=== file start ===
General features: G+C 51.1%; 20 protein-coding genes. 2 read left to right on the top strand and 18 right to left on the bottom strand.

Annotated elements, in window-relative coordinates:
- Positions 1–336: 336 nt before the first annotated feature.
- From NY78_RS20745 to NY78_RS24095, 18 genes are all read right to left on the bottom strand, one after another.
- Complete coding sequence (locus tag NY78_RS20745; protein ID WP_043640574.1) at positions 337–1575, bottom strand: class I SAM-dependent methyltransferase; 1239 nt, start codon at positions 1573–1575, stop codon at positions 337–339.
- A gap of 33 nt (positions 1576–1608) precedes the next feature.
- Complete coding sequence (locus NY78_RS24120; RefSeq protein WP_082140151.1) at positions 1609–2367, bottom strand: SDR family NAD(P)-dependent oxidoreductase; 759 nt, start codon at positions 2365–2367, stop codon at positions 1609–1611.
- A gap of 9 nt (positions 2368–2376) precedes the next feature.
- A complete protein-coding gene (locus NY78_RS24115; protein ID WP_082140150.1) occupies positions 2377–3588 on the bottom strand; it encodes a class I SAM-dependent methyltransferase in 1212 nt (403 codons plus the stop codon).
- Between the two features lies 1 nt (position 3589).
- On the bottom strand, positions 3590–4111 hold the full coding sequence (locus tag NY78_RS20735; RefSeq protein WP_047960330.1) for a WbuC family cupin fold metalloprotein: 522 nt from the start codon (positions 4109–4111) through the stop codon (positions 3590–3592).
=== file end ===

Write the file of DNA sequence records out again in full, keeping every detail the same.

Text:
General features: G+C 51.1%; 20 protein-coding genes. 2 read left to right on the top strand and 18 right to left on the bottom strand.

Annotated elements, in window-relative coordinates:
- Positions 1–336: 336 nt before the first annotated feature.
- From NY78_RS20745 to NY78_RS24095, 18 genes are all read right to left on the bottom strand, one after another.
- Complete coding sequence (locus tag NY78_RS20745; protein ID WP_043640574.1) at positions 337–1575, bottom strand: class I SAM-dependent methyltransferase; 1239 nt, start codon at positions 1573–1575, stop codon at positions 337–339.
- A gap of 33 nt (positions 1576–1608) precedes the next feature.
- Complete coding sequence (locus NY78_RS24120; RefSeq protein WP_082140151.1) at positions 1609–2367, bottom strand: SDR family NAD(P)-dependent oxidoreductase; 759 nt, start codon at positions 2365–2367, stop codon at positions 1609–1611.
- A gap of 9 nt (positions 2368–2376) precedes the next feature.
- A complete protein-coding gene (locus NY78_RS24115; protein ID WP_082140150.1) occupies positions 2377–3588 on the bottom strand; it encodes a class I SAM-dependent methyltransferase in 1212 nt (403 codons plus the stop codon).
- Between the two features lies 1 nt (position 3589).
- On the bottom strand, positions 3590–4111 hold the full coding sequence (locus tag NY78_RS20735; RefSeq protein WP_047960330.1) for a WbuC family cupin fold metalloprotein: 522 nt from the start codon (positions 4109–4111) through the stop codon (positions 3590–3592).